Eric Schaller’s latest anthology, Voice of the Stranger, starts with a foreword exploring the birth of its title. Deftly put Schaller explains, “The title for my collection is taken from the song ‘Green Pastures’. The relevant lines read, “We will not heed to the voice of the stranger, for he would lead us on to despair.” Schaller’s anthology of 14 unsettling short stories explores questions of morality, the “other” and the desires of the Id. Each story is tinged with a sense of foreboding that’s masterfully crafted through the weaving of metaphor and an acute understanding of the conventions of gothic and folk tales, of which are turned on their head and played with. In turn, the stories lead the characters, and the readers, down the encroaching path of despair, into the arms of the devil, The Stranger.
Voice of the Stranger delights in disgusting the audience with its array of uncanny creatures, from a Djinn intent on revenge, an animatronic automaton, scientific experiments and advances that have gone awry, aquatic life-forms, and the spirit of long-passed family members being possessed in woodland creatures. Each of these stories poses the question: who is the real villain? Whose morality is tainted beyond saving? Is it the uncanny beasts that roam the pages, or is it their hubristic creators?
A clear synergy between the morality questions that dominated Victorian gothic literature and folk tales is mirrored in these stories. With one such stand-out story being ‘A Study in Abnormal Physiology’, in the Writer’s Story Notes Schaller credits Arthur Conan Doyle’s stories of Sherlock Holmes as being an inspiration. However, it’s clear the influence of R.L. Stevenson’s questions on scientific advancement and Mary Shelley’s lamentation of the brutality of man also come into play. Schaller is able to transport the reader into Victorian gothic and mystery stories through the artful enmeshing of sentence structure, vocabulary, and metaphor that reflects the stories of the 19th century.
Each story spins a modern take on classic folk tales and I found myself entranced and comforted by this. I recognised the inspirations, some of which include the tale of Ali Baba and Red Riding Hood yet they were transformed into something new and fresh, which made the reading experience unique and entrancing. Schaller juxtaposes beautiful language with his unnerving tales, in ‘Wildflowers’ Schaller uses his in-depth biochemistry knowledge to tell the tale of a deformed fetus and writes, “Milky saliva dribbled down her engorged breast. Her newborn’s mushy lips puckered with embryonic lust, dank as rotten fruit.” The confident command of language creates an incongruous and abject feeling to the story between the innocence, purity, and joy of new life being poisoned by a monstrous decision made by one of the characters, concluding in a bitter ending.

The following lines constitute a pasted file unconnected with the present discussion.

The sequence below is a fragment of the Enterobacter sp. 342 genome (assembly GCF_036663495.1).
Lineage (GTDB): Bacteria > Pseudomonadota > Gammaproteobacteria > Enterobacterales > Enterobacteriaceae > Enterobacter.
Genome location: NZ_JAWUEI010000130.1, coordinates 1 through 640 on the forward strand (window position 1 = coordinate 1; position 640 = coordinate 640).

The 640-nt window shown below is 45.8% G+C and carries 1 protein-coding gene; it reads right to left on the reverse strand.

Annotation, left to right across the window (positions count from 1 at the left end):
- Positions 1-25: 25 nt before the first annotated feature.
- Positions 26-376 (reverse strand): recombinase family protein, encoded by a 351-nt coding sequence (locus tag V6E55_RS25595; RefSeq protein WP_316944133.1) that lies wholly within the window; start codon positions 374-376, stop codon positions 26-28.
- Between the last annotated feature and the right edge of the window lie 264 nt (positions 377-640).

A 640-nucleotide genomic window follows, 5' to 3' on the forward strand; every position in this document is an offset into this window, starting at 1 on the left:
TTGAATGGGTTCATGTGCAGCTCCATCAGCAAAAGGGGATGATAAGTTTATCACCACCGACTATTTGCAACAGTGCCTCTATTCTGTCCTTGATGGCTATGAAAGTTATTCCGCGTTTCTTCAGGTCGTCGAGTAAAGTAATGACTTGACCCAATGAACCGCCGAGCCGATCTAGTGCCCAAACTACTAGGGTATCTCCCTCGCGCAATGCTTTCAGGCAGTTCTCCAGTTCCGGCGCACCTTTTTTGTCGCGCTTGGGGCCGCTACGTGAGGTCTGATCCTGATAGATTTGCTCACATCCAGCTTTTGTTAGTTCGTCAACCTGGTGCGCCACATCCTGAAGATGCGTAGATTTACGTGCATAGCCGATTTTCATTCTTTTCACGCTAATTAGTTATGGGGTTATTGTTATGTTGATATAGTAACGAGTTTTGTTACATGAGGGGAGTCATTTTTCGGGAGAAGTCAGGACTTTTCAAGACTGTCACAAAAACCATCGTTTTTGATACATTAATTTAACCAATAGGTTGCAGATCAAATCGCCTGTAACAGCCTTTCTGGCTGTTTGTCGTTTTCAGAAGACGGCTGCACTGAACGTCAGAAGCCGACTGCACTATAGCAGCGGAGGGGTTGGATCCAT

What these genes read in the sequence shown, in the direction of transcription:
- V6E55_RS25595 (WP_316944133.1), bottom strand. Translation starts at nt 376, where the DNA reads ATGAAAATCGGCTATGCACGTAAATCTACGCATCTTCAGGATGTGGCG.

Although the anthology is sectioned into collections titled ‘ I. Past Tense’, ‘II. Present Tense’, and ‘III. Future Tense’ indicates a difference between the themes, they seem interconnected, stacked inside one another like Russian dolls, speaking and interacting with one another, with threads of philosophical questioning that are woven through them all. The story of The Watchmaker in Past Tense is referenced in Automata in Future Tense, and the themes of robotic engineering and AI are expounded upon further. Ideas surrounding dreams and memory are interconnected between the story Smoke, Ash, and Whatever Comes Next in Present Tense is built upon in Hell and a Day. This creates harmony and symbiosis with all parts of the anthology and gives the reader a greater understanding of the themes at play. Whilst this helps to make sense of the stories, the endings are often ambiguous and you are left to ponder upon the true meaning of the tales.
Voice of the Stranger was an engaging and thought-provoking read. The structure of the book made for an easy and enjoyable experience as the short stories provided an impactful punch in their pages and was just long enough to feel fulfilling whilst also making it an extremely easy book to read through. I enjoyed how interconnected the stories were and the eloquent imagery and language used to evoke a myriad of emotions. This is a definite must-read for all fans of psychological and philosophical stories with hints of horror splashed throughout, Schaller has crafted a beautiful and poignant anthology that adeptly explores what it is to be human, or what it is to be inhuman.
Voice of the Stranger is available to purchase from Lethe Press
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